Of the readers who responded to an unscientific poll on my column's blog, 52 percent believed that Oprah Winfrey was wrong to remove singer BeBe Winans from her talk show after several viewers complained about his appearing when domestic-violence charges brought against him by his ex-wife are still pending.
Winfrey had banned singer Chris Brown from her show after he battered the singer Rihanna, his girlfriend at the time, so the viewer complaints led to Winans being removed from the show. Several promotions showing Winans, as well as one of the taped shows, had already aired.
"Sounds like Oprah Winfrey used situational ethics," one reader writes. "She was willing to have Winans on the show until viewers protested."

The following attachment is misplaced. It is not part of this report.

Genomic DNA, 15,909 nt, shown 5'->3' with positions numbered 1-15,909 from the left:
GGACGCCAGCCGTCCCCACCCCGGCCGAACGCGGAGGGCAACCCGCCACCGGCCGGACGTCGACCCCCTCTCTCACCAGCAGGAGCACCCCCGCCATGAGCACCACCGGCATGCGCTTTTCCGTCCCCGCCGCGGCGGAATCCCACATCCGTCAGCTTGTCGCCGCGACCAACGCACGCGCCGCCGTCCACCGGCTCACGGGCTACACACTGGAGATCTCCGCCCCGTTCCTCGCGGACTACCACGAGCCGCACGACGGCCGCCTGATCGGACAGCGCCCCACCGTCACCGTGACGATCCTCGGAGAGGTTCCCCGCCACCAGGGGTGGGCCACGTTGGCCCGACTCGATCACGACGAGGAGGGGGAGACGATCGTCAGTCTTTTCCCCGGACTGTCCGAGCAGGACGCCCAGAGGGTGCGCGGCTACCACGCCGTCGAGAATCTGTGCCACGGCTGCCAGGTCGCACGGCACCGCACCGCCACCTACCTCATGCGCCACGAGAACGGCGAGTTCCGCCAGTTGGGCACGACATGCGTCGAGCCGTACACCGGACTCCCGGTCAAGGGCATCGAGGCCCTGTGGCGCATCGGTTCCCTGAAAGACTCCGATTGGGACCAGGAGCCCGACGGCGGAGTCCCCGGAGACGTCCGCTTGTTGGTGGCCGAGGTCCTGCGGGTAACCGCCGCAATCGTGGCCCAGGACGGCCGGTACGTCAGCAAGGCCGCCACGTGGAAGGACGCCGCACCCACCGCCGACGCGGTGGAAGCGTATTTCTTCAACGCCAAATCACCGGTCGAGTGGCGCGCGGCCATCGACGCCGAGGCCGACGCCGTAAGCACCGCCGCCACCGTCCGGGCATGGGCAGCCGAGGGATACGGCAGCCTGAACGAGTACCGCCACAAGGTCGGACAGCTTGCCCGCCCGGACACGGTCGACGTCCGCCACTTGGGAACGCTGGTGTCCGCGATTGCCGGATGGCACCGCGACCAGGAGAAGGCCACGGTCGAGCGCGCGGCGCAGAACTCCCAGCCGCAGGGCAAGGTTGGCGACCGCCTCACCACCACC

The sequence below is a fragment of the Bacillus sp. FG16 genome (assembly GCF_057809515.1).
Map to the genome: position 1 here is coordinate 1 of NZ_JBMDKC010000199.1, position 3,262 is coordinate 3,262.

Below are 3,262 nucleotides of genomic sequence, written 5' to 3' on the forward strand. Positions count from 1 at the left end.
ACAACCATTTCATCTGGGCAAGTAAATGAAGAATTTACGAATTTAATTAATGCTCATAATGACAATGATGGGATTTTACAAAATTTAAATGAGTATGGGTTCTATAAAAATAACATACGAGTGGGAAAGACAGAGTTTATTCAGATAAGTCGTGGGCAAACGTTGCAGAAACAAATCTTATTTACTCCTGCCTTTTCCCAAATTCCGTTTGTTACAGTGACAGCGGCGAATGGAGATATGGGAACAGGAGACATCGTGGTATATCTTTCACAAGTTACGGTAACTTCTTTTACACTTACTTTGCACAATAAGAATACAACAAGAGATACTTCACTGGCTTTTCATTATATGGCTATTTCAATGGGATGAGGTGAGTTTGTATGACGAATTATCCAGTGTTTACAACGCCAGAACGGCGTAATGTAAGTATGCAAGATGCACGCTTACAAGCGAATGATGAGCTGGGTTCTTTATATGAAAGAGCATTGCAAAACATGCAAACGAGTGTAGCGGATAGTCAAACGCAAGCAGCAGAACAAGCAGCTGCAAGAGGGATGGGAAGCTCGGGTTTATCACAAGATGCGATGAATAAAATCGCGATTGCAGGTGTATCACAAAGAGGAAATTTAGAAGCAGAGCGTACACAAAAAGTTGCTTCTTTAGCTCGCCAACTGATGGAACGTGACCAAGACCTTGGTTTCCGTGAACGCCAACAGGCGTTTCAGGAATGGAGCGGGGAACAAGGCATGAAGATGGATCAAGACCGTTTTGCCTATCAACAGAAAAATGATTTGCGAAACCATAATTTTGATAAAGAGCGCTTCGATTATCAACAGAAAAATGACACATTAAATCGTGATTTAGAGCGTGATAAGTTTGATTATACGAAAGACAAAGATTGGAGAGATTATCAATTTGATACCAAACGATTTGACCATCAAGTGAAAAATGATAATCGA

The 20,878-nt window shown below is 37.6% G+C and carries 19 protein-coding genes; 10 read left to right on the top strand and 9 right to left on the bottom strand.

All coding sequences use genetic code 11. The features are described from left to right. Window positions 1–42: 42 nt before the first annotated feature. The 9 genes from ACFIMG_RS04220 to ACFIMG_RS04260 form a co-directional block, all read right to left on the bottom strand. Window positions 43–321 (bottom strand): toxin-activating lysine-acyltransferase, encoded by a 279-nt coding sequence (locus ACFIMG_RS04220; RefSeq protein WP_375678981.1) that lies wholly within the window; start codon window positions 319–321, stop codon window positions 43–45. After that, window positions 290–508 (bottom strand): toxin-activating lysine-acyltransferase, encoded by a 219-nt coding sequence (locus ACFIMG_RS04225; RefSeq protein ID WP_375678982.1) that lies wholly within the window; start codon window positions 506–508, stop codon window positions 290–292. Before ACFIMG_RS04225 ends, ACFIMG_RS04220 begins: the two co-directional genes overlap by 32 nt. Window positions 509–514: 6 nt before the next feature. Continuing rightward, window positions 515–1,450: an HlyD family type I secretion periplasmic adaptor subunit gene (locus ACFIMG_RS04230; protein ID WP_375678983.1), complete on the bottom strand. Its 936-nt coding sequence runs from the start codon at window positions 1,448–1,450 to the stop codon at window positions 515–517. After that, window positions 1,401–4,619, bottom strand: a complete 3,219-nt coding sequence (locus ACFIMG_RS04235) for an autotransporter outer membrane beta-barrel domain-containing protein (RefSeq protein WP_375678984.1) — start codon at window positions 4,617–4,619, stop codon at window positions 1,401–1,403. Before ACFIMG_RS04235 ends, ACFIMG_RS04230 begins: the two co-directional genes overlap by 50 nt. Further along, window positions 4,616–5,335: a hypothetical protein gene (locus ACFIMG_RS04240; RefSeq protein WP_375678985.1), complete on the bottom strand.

"There was definitive and very public proof of what happened with Chris Brown," another reader writes. "She shouldn't have put him on until the case was heard and charges dismissed."
Check out other opinions here, or post your own by clicking on "Comments" or "Post a comment" below.
Jeffrey L. Seglin, author of The Right Thing: Conscience, Profit and Personal Responsibility in Today's Business (Smith Kerr, 2006), is an associate professor at Emerson College in Boston, where he teaches writing and ethics. He is also the administrator of http://www.jeffreyseglin.com, a Web log focused on ethical issues.
Do you have ethical questions that you need answered? Send them to email@example.com or to "The Right Thing," New York Times Syndicate, 630 Eighth Ave., 5th floor, New York, N.Y. 10018.
c.2009 The New York Times Syndicate (Distributed by The New York Times Syndicate)
Post a Comment